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The Open Championship 2013: Phil Mickelson Will Silence Critics at Muirfield

INVERNESS, SCOTLAND - JULY 12:  Phil Mickelson of the United States tees off on the 17th hole during the second round of the Aberdeen Asset Management Scottish Open at Castle Stuart Golf Links on July 12, 2013 in Inverness, Scotland.  (Photo by Andrew Redington/Getty Images)
Andrew Redington/Getty Images
Tom SunderlandFeatured ColumnistJuly 14, 2013

One of only a few worldly stars to show up for this weekend’s Scottish Open, Phil Mickelson certainly appears to be benefitting from a tournament that appears to have been hardly valued in golf’s hierarchy.

A bounty of the sport’s biggest names have chosen to abstain from the Scottish Open in Inverness, instead making use of their final week in preparation for the Open Championship in their own way.

That being said, Mickelson is showing just how valuable the past three days have been for his play, familiarising himself with the conditions ahead of next week’s competition.

Currently sitting at the summit of the Scottish Open standings with a score of 14-under par, the world No. 8 has the experience needed to round out a successful weekend at Castle Stuart.

Having not won a major for over three years now, there are those who would doubt Mickelson’s chances at the Open Championship, but the American will challenge for honours as strongly as ever in his career, as he’s shown he’s able to in the last few days.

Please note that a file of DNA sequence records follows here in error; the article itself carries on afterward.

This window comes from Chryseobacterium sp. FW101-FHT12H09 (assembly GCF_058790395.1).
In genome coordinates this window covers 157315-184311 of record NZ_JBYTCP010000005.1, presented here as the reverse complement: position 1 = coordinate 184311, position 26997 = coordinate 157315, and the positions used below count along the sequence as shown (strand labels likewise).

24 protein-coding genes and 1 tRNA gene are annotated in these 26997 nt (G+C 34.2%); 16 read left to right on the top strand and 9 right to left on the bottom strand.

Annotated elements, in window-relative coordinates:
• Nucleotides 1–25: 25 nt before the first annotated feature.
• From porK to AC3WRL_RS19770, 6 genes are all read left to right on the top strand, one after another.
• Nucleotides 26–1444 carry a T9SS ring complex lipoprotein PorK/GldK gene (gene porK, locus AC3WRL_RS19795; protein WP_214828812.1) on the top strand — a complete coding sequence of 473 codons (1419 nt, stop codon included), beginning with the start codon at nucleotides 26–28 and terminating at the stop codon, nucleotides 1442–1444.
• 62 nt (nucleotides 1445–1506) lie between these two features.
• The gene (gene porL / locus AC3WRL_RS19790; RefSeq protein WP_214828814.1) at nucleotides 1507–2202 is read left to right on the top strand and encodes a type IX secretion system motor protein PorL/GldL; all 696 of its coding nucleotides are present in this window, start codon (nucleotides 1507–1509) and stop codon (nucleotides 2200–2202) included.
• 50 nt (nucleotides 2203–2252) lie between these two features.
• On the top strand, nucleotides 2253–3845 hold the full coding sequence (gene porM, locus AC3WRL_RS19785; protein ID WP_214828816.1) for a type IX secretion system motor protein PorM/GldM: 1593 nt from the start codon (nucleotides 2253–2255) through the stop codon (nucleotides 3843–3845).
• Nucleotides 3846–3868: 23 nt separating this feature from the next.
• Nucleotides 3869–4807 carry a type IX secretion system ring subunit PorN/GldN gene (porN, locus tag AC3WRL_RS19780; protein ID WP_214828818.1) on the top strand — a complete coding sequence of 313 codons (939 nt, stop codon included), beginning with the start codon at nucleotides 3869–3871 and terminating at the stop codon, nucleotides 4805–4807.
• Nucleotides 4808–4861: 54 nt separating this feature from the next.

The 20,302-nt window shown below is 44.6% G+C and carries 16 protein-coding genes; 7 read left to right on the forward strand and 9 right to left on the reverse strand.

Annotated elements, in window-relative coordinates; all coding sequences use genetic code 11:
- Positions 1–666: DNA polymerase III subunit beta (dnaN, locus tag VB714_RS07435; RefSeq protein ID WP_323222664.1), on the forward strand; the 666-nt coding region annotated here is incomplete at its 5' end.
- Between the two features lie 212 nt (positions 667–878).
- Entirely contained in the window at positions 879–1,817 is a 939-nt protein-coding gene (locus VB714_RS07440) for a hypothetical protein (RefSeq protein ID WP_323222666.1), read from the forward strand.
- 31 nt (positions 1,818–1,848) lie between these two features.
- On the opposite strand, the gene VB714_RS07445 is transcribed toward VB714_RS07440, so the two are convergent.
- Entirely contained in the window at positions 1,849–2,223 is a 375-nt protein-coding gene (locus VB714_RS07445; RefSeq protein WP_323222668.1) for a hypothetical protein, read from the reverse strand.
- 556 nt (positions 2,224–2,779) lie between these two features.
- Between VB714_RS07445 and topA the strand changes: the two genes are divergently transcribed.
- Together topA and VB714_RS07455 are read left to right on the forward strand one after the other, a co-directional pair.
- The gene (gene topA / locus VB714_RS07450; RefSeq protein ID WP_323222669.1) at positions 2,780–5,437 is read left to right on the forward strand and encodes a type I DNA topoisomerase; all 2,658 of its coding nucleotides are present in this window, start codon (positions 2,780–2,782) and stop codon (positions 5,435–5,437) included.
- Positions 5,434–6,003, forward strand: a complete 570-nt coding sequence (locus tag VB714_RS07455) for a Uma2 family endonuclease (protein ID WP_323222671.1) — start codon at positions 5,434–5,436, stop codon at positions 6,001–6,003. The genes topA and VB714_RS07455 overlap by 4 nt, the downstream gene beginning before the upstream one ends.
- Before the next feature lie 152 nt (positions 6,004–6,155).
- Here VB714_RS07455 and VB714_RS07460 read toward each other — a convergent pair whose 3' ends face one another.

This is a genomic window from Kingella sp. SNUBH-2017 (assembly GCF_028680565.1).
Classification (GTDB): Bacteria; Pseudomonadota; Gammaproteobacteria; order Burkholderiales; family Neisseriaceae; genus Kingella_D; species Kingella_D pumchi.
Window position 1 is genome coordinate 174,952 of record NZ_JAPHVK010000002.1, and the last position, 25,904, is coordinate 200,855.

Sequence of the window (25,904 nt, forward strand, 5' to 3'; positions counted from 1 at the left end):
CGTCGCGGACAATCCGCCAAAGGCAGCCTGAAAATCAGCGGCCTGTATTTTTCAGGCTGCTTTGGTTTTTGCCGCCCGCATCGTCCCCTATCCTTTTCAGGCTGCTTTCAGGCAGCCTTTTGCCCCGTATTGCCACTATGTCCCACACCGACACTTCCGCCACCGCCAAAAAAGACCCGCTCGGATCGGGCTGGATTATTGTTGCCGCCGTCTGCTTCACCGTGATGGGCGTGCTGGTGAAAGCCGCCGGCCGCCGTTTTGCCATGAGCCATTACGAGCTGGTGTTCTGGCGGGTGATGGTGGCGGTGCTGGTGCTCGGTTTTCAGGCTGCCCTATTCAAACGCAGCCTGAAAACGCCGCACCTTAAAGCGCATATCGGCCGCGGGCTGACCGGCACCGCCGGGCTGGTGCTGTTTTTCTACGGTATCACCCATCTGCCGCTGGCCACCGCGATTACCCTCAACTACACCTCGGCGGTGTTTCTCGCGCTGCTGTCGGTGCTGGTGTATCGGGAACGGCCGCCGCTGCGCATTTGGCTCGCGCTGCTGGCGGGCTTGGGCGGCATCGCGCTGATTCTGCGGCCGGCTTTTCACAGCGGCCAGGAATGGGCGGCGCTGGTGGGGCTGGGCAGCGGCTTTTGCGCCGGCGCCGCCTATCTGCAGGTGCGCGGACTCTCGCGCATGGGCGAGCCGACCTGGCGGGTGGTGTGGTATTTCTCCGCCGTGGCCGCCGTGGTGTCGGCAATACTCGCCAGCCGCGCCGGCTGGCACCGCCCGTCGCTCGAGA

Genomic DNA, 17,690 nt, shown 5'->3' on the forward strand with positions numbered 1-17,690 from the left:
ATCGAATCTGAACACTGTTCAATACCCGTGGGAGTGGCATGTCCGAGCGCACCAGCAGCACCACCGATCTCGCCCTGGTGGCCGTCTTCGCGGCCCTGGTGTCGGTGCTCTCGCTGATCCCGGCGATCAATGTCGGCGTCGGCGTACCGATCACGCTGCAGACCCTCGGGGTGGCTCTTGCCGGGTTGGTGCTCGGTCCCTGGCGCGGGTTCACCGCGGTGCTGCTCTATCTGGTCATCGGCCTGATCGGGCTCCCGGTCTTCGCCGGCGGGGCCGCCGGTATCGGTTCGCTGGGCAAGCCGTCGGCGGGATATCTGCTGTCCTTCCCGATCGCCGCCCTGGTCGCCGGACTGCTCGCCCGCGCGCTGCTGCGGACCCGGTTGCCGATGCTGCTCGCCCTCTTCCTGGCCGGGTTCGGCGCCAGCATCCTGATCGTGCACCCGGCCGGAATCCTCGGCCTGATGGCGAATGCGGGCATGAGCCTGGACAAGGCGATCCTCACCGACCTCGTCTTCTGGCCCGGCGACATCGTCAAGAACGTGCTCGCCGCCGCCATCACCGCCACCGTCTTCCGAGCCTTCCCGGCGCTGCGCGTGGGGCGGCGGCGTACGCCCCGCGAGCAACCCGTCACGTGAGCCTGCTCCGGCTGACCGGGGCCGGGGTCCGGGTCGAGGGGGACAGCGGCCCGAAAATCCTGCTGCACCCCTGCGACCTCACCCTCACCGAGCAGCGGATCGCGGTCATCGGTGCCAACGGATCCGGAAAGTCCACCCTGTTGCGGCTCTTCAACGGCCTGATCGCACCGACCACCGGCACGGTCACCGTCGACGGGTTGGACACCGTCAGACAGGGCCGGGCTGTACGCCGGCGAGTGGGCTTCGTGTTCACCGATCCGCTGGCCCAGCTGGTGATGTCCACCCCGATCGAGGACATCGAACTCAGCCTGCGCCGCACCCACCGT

Earlier this week, World No. 6 Graeme McDowell landed himself in a bit of hot water after criticising Castle Stuart, labelling it as an easycourse.

Since his original comments were made, McDowell has apologised to those he may have offended, as the Daily Mail’s John Mcgreechan has reported.

Although McDowell is the most publicised professional to have spoken against the Scottish competition, it’s clear that a great deal of those participating at the Open Championship feel the same, albeit more quietly.

But should the chance to prepare in conditions as close to Aberdeen’s be lambasted as harshly as McDowell ever thought to in the first place? One would think not given his backtracking, in which he referred to the links course as “a great course.”

Having staged a record sixth runner-up finish at the U.S. Open, Mickelson has as much impetus as ever to post the fifth major title victory of his career next week.

That being said, the American can’t be pulled up for a lack of preparation, the same of which can’t be said for the rest of the Open Championship field.

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